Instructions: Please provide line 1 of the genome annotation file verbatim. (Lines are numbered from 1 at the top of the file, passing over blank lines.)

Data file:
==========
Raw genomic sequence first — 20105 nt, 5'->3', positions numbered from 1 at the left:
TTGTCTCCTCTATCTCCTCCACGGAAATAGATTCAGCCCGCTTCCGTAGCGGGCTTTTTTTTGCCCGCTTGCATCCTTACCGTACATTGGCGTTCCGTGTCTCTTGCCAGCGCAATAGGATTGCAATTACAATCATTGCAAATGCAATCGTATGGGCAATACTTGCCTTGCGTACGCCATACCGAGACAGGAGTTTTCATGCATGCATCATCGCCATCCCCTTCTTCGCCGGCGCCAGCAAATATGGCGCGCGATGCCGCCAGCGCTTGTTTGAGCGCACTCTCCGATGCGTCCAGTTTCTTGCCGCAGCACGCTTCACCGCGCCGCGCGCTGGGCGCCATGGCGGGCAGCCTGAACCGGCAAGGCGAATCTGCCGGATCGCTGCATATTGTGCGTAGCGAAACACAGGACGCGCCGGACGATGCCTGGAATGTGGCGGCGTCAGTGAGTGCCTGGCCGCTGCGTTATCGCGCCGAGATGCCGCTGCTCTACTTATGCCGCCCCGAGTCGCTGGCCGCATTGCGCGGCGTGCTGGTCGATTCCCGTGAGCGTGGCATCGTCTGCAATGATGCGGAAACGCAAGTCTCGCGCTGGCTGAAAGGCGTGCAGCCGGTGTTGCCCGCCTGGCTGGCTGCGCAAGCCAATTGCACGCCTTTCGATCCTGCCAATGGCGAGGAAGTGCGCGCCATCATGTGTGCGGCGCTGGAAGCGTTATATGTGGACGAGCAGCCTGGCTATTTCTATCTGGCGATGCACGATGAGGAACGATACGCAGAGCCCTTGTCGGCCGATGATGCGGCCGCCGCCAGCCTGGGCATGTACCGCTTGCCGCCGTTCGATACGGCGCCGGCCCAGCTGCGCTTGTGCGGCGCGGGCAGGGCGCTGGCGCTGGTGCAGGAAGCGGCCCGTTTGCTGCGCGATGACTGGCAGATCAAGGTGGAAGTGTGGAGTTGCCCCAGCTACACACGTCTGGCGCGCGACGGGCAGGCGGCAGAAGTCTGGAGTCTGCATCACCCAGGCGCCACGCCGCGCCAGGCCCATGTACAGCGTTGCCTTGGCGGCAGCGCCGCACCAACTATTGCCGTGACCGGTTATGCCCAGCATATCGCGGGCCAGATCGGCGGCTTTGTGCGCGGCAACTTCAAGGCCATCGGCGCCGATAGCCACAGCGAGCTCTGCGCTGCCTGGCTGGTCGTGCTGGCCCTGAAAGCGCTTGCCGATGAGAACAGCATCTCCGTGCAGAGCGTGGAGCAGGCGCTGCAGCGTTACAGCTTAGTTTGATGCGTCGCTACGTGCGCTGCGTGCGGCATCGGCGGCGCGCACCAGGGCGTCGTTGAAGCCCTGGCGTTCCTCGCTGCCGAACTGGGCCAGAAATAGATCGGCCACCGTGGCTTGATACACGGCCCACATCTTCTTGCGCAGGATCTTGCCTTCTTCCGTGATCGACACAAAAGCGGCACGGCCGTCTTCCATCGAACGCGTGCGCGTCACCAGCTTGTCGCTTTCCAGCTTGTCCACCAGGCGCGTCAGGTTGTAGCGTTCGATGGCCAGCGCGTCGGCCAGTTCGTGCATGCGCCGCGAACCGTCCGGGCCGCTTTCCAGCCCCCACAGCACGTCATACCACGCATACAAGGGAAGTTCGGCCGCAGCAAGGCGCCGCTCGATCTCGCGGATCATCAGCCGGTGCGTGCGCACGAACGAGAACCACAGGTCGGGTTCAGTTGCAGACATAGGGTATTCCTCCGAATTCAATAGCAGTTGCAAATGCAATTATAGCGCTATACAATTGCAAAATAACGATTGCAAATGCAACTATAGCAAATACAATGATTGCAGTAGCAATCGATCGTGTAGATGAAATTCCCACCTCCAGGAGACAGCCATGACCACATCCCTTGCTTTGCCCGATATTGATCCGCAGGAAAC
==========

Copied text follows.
Raw genomic sequence first — 20105 nt, 5'->3', positions numbered from 1 at the left: